Both parents have masked their own substance abuse problem. They hide it behind social drinking. When the father gets drunk, which according to the son is often, he is verbally abusive and violent. The mother does little to protect her son in those circumstances. When MJ confronts his mother on her inaction, she says nothing, which only furthers his hostility.
A few months ago, they had a major confrontation. MJ left and has not been back. Needless to say, when they were confronted about why MJ does not live at home, they painted the picture that he is a reckless, rebellious teenager. He in turn says that they merely have irreconcilable differences and then becomes silent. He is embarrassed and ashamed.
Each time a school social worker and/or local helping professional tried to help MJ, the system dropped the ball. So MJ is without any real support or advocacy. His parents have been neglectful with his health care. When charges of neglect have been filed, they have fallen on deaf ears.
MJ is seventeen. He is living from house to house, continues to attend school and works part time to survive. He has become very bitter because his parents have blocked any kind of assistance. Those investigating his case always seem to be satisfied with his parents story, even though MJ has a list of very credible adults who suggest that his parents are not who they say they are.
Despite his adverse living conditions, MJ is determined to graduate from high school and begin Suffolk Community College in the fall. He has no intention of turning back. He worries about his younger siblings and hopes they will not suffer as he did.
The other side of this tragic human story is the family that is victimized by their out of control son and members of the local adult community rescue him and enable his reckless behavior.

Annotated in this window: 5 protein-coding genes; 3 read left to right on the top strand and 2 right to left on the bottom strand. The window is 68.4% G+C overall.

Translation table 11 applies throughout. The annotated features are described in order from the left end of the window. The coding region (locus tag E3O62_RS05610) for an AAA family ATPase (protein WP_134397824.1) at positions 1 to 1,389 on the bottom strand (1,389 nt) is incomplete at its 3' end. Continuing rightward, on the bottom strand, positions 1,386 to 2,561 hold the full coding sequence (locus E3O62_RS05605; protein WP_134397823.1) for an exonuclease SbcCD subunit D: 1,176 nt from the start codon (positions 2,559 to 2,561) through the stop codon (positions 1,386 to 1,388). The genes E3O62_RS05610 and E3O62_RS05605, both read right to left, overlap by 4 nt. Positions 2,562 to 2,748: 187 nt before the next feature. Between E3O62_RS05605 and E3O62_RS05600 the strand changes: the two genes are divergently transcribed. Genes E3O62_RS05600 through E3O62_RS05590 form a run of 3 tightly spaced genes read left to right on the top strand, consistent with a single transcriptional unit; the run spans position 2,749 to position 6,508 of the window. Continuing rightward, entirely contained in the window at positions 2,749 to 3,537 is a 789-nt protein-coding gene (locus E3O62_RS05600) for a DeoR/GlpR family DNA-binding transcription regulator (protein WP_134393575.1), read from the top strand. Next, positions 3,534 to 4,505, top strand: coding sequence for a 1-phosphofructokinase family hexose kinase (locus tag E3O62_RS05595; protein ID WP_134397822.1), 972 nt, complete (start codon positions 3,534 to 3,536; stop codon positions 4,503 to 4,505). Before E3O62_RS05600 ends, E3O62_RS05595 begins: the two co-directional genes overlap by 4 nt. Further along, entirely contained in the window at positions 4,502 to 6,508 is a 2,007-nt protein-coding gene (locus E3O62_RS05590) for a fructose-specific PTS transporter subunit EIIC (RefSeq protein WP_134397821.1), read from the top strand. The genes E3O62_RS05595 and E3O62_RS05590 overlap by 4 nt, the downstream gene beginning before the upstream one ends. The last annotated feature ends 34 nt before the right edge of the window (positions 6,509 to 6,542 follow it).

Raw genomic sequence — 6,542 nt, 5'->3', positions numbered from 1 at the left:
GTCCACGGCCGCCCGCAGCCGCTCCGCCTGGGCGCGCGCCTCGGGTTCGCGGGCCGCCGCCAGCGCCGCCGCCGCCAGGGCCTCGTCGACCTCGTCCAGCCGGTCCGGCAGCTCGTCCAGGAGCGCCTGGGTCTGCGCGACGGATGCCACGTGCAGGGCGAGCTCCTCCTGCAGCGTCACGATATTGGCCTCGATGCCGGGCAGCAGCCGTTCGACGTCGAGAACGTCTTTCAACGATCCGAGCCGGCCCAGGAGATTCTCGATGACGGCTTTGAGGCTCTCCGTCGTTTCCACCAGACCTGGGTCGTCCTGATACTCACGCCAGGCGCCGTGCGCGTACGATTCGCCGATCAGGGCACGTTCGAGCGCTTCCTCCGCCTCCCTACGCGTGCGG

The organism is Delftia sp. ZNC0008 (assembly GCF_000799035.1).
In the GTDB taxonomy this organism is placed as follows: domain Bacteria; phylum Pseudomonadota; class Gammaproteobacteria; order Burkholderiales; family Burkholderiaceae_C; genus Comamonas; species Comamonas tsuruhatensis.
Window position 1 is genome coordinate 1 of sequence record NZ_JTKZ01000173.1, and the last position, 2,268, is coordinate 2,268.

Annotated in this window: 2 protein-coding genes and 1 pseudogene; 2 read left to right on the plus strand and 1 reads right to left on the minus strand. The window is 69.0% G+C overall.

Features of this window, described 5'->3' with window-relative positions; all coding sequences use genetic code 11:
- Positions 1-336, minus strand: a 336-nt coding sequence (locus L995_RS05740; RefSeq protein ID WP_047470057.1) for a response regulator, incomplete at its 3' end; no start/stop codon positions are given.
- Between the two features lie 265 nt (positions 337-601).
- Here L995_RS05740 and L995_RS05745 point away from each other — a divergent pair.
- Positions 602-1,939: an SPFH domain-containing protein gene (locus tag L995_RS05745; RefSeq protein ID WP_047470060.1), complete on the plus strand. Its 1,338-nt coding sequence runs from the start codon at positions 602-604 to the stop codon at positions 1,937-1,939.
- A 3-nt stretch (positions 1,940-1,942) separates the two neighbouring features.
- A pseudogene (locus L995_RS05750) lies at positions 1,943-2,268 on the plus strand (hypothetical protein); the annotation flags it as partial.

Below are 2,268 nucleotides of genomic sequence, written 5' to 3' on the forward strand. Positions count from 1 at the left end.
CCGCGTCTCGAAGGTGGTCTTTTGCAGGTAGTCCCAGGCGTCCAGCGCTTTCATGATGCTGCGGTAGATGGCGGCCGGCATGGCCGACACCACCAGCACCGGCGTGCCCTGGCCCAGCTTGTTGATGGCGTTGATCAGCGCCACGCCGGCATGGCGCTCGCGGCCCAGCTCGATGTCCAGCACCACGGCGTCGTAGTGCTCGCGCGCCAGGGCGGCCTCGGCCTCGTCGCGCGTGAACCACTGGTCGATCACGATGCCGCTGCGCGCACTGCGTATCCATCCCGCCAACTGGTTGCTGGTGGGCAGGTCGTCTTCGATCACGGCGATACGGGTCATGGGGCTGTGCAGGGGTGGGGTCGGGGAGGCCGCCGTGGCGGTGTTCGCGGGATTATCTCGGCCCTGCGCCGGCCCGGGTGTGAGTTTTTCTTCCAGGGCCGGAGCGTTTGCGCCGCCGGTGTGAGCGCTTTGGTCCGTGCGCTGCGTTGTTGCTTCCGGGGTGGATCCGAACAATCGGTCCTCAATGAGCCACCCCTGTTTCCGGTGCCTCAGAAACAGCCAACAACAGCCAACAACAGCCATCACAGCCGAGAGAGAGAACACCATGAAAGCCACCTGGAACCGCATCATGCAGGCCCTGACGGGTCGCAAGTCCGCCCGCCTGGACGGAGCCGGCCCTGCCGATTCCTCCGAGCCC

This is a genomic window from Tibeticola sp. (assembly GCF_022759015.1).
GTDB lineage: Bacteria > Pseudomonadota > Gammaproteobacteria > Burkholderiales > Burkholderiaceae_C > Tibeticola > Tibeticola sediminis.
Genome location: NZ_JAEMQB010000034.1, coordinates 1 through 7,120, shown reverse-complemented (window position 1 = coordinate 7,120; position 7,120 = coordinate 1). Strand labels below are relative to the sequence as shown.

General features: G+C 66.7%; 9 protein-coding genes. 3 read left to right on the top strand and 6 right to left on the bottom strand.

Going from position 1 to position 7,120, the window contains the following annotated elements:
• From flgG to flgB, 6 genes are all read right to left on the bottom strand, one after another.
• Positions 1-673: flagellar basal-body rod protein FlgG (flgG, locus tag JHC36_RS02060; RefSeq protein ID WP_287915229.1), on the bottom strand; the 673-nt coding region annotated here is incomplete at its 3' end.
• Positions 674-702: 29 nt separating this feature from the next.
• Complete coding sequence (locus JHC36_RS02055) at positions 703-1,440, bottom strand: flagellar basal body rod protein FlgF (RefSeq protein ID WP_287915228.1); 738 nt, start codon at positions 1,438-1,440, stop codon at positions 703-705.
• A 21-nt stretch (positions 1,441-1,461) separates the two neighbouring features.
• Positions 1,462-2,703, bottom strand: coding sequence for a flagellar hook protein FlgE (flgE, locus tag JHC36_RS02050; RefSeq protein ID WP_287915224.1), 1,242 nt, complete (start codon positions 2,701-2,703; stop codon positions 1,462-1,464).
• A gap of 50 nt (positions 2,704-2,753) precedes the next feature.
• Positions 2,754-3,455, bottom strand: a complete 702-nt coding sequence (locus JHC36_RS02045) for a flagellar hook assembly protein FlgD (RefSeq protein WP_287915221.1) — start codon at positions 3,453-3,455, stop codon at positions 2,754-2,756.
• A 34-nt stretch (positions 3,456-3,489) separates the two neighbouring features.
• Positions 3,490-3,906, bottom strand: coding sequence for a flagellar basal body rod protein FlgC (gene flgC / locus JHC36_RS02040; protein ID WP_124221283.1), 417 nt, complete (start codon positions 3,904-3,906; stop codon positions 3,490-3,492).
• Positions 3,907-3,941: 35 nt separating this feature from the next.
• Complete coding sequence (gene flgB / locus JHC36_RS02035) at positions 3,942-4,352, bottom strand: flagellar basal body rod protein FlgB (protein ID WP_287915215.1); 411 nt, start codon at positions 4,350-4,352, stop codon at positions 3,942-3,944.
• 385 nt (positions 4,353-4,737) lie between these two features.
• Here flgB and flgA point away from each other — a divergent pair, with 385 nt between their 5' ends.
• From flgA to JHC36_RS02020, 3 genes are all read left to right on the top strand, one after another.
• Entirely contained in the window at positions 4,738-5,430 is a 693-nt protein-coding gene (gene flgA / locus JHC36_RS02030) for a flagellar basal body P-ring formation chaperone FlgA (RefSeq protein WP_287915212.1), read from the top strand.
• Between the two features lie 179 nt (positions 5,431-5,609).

PJ is sixteen and out of control. He comes from a strong middle class, intact family. By age fifteen, PJ was smoking pot, drinking, skipping full days of school, staying out all night and taking the family car without permission.
PJ's parents have tried every resource recommended. They tried family counseling, the school social worker and a PINS petition. PJ is a Jekyll and Hyde. At home, he has no respect. He is loud, vulgar and provocative. When he meets adults outside the home, he is respectful, polite and most accommodating. He has an angelic face with a devilish attitude.
Finally, PJ ran away and refused to come home. A number of families took him in. They never returned calls from his parents. He painted the picture that he was the most abused child since Oliver Twist. Every one bought his story, hook, line and sinker. He convinced anyone who would listen that his parents were overbearing, emotionally abusive control freaks. The real truth of the matter was that PJ was out of control. He wanted to do whatever, whenever and not be held responsible or accountable.
In the name of trying to be helpful, a number of well-intentioned families, who were misguided, made a painful family circumstance even more tragic because parents were not willing to call the alleged problem parents and hear their side of the story.
PJ continues to live on the edge, manipulating everyone around him. No one is calling him to accountability. Meanwhile, his parents feel powerless in a system that does not support the rights of parents and children. Rather the system polarizes you and sets you up for disaster. Painfully, an entire family's livelihood hangs in the balance.